Wednesday, 23 May 2018

CBSE Class 10 - Geography - Resource and Development (Q and A) (#cbsenotes)(#eduvictors)

Resources and development (Q & A)

CBSE Class 10 - Geography - Resource and Development (Q and A) (#cbsenotes)(#eduvictors)

Q1: What is Land Degradation? State the human activities which are responsible for land degradation in India?

Answer: When the land becomes unfit for cultivation, it is called land degradation. Activities responsible for land degradation in India are:
Activities mining
Over irrigation
Mineral processing
Industrial effluents

Activities mining
Surface mining leads to degradation of land. Mining sites are often abandoned after excavation work is complete, leaving deep scars and traces of overburdening. For example deforestation in states like Chhattisgarh Madhya Pradesh and Odisha is due to mining.

Due to overgrazing, the vegetation is damaged and the ground becomes liable to erosion. In Gujarat Rajasthan Madhya Pradesh and Maharashtra land is degraded due to overgrazing.

Over irrigation
It is responsible for land degradation due to water logging leading to increase in salinity and alkalinity of the soil.
For example Punjab Haryana and western UP.

Mineral processing
The mineral processing like grinding of limestone for cement industry and calcite and soapstone for ceramic industry generate huge quantity of dust in the atmosphere. It retards the process of infiltration of water into the soil after it settles down on the land.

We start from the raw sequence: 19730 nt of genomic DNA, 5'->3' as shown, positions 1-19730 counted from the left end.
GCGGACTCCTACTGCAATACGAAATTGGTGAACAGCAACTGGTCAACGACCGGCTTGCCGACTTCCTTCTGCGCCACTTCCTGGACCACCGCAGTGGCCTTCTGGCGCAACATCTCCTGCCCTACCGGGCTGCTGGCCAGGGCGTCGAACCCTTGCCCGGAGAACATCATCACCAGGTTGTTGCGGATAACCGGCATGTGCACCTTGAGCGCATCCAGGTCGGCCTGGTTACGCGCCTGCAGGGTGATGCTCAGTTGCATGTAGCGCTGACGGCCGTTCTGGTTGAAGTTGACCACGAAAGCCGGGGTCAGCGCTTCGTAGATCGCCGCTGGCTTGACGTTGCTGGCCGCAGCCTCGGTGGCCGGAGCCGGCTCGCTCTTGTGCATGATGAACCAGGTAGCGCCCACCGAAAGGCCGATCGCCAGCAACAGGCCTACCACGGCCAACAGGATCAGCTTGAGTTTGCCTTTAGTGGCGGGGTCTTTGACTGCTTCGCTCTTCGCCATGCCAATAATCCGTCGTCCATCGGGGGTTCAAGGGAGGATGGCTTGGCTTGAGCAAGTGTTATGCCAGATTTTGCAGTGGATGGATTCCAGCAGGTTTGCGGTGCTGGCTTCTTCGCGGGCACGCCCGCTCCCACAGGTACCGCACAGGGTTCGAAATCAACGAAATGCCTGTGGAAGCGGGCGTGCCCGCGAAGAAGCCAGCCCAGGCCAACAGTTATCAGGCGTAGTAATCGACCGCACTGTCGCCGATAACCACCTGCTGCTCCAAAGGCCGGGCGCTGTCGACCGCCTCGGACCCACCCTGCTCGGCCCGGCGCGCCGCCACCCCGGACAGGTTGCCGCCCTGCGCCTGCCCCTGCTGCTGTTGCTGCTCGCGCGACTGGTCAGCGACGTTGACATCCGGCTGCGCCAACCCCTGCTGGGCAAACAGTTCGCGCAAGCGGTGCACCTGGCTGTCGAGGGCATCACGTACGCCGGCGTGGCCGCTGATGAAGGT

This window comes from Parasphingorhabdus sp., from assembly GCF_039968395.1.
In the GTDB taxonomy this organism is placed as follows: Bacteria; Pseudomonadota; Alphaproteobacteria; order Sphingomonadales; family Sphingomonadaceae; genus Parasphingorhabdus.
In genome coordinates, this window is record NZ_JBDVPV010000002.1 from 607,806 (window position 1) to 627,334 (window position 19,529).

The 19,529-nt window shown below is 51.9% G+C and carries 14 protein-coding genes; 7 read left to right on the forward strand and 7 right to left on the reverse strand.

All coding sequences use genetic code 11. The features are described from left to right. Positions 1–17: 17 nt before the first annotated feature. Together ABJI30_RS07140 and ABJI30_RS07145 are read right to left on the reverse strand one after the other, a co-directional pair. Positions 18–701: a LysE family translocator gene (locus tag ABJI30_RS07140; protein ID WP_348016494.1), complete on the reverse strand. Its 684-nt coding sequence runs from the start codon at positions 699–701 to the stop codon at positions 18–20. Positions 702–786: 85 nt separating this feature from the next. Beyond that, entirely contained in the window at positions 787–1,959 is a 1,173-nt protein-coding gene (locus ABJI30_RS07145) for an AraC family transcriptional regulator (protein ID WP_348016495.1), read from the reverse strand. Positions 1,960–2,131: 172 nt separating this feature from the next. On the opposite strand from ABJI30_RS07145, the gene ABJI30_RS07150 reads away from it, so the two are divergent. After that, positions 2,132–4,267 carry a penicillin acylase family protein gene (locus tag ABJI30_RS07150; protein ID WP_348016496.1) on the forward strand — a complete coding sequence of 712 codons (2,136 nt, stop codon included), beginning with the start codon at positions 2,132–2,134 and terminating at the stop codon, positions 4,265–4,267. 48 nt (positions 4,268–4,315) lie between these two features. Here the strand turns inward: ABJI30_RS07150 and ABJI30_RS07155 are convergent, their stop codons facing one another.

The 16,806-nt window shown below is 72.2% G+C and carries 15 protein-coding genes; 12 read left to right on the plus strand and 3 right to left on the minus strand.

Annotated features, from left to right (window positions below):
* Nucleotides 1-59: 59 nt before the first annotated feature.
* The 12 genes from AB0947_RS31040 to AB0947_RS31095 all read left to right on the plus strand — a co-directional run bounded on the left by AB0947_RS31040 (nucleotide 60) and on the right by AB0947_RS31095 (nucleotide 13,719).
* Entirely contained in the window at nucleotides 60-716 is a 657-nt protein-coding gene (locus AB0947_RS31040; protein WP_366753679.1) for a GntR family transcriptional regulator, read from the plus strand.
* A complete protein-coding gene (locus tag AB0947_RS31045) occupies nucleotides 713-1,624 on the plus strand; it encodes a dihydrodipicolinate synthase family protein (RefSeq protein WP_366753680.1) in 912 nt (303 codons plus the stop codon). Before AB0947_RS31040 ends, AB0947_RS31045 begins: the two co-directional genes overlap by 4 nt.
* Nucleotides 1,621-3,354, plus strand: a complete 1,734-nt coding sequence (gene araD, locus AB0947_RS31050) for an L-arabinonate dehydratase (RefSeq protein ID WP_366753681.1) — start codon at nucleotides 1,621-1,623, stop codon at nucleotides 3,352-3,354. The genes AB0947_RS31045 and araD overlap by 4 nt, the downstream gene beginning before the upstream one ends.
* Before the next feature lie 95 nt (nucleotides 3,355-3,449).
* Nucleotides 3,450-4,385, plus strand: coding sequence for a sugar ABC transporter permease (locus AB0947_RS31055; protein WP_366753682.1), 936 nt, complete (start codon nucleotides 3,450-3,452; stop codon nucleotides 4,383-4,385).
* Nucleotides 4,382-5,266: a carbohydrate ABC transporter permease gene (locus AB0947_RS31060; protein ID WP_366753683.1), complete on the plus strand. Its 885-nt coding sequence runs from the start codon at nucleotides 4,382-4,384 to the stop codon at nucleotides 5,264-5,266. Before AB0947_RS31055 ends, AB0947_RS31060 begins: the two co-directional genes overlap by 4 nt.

Industrial effluents
In recent years, industrial effluents and waste has become a major source of land degradation and water pollution in several parts of the country.

Q2: State the methods adopted to control land degradation.

Answer: Measures adopted to control land degradation are:

1. Afforestation - Planting shelter belts of plants growing thorny bushes to stabilize stacks and dudes sand dunes.
2. Proper management of grazing that is to control over grazing
3. Control on mining activities
4. Proper management of waste wastelands
5. Proper discharge and disposal of industrial effluents and wastes after treatment.

Q3: What is soil? Why is it important?

Answer: Soil is the topmost thin layer of the earth crust which is loose, fragmented and useful for the plants.

Importance of soil
Soil is the medium of plant growth and support different types of living organisms on the earth.

Q4: List the factors which influence the formation of soil.

Answer: Factors which influence the formation of soil are:
1. Relief
On steep slopes water flow swiftly and hinders soil formation. There may also be soil erosion in areas of steep slope.

2. Parent or Bedrock